American Heart Association
American Heart Association
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Elkind MSV. Presidential session. Presented at: American Heart Association Scientific Sessions; Nov. 13-17, 2020 (virtual meeting).

Disclosures: Elkind reports no relevant financial disclosures.
November 14, 2020
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AHA president: Multidisciplinary collaboration essential to tackling today’s issues

Source/Disclosures
Source:

Elkind MSV. Presidential session. Presented at: American Heart Association Scientific Sessions; Nov. 13-17, 2020 (virtual meeting).

Disclosures: Elkind reports no relevant financial disclosures.
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Collaboration across disciplines and bridging connections between science and practice is imperative if today’s challenges — from COVID-19 to racial disparities — are to be resolved, according to the American Heart Association’s president.

Mitchell S.V. Elkind

During an address at the virtual AHA Scientific Sessions, Mitchell S.V. Elkind, MD, MS, FAAN, FAHA, professor of neurology and epidemiology at Columbia University Irving Medical Center, attending neurologist at NewYork-Presbyterian Hospital and the second neurologist to serve as AHA president, said today’s challenges “are perhaps the greatest in the history of the American Heart Association.”

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CVD remains the “No. 1 killer in the world,” Elkind said. “Stroke, No. 2 globally, is also the leading cause of serious long-term disability. In addition, many people are affected by small infarcts deep within the brain, [which] are responsible for the slow decline in cognitive function seen in many of us as we age. This is effectively a form of brain failure, akin to heart failure. As a result, the idea that neurodegenerative diseases exist completely apart from vascular disease has been seriously challenged. Increasingly, evidence has been shown that vascular risk factors like hypertension, diabetes, obesity and atrial fibrillation are related to cognitive decline and dementia, in particular to Alzheimer’s disease.”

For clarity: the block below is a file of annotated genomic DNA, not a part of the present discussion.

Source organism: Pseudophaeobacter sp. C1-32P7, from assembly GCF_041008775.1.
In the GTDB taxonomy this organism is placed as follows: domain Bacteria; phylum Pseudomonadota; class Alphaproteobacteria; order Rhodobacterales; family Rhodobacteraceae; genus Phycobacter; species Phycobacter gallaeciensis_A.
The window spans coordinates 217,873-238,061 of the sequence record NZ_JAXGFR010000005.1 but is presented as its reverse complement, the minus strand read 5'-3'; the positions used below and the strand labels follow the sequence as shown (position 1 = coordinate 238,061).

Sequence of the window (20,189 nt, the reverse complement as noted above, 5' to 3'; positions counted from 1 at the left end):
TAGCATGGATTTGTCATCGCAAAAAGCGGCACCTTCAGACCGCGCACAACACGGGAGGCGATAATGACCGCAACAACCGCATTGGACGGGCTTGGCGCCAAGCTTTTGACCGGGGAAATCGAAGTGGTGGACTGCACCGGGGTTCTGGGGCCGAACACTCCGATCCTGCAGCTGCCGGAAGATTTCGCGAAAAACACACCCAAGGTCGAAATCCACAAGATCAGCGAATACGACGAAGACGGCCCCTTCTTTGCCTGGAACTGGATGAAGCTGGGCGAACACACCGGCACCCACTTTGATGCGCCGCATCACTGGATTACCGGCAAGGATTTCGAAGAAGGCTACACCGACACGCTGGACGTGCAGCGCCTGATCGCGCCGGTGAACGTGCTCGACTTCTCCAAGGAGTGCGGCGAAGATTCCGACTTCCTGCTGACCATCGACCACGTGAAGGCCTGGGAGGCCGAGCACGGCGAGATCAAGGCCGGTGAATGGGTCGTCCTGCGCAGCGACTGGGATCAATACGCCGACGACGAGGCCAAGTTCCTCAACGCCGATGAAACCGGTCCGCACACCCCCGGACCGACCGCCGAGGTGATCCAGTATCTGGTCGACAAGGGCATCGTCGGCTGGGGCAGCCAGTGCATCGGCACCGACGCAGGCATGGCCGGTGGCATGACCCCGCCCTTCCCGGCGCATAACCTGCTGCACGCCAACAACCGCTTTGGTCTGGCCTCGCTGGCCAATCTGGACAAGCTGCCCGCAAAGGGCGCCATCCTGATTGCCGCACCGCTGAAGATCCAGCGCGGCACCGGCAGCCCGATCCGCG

In cardiology, “we are beginning to cross the bridges that connect the cardiovascular and the neurodegenerative,” he said.

The AHA has started a collaboration with the Paul G. Allen Frontiers Group and other organizations to provide $43 million in funding for research of vascular and other age-related factors contributing to neurodegenerative diseases, Elkind said.

Such multidisciplinary work has helped advance the hypothesis that infections, including SARS-CoV-2, can cause neurovascular disease, he said.

“SARS-CoV-2 encourages us to build even more bridges among infectious disease, cardiovascular disease and cerebrovascular illness,” he said. “To consider our special fields separated by barriers is as unwarranted as the false dichotomy between education and practice that [philosopher John] Dewey criticized. The greatest intellectual discoveries occur in the intersections between fields.”

There are parallels between today’s world and 100 years ago when the AHA was formed, as a century ago countries were ravaged by rheumatic heart disease, caused by an infection, and today they are ravaged by COVID-19, Elkind said.

“This pandemic has reminded us that to improve health, we must also improve social conditions,” he said. “The disparities and inequities made manifest by the pandemic were clear before the virus struck. The AHA has worked to address the social determinants of health, because your ZIP code should not determine how long or how well you live.”

As a result, the AHA in 2018 began investing in community-based solutions to reduce social and economic barriers to health equity and has funded 33 social entrepreneurs toward that end, according to Elkind.

The AHA now plans to take actions to end structural racism and its impact on health, in accordance with its recently issued presidential advisory, he said.

“In an era of expanding globalization and worldwide travel, we nevertheless lack sufficient communication and cooperation,” he said.

Each of us have to imagine that our specialized area of knowledge coexists with other areas, “producing a more coherent, purposeful whole,” Elkind said. “To improve cardiovascular health, we have many bridges to build among medical disciplines, and others we need to strengthen, like the links connecting the scientific and medical community to our leaders and the public, and those among all countries.”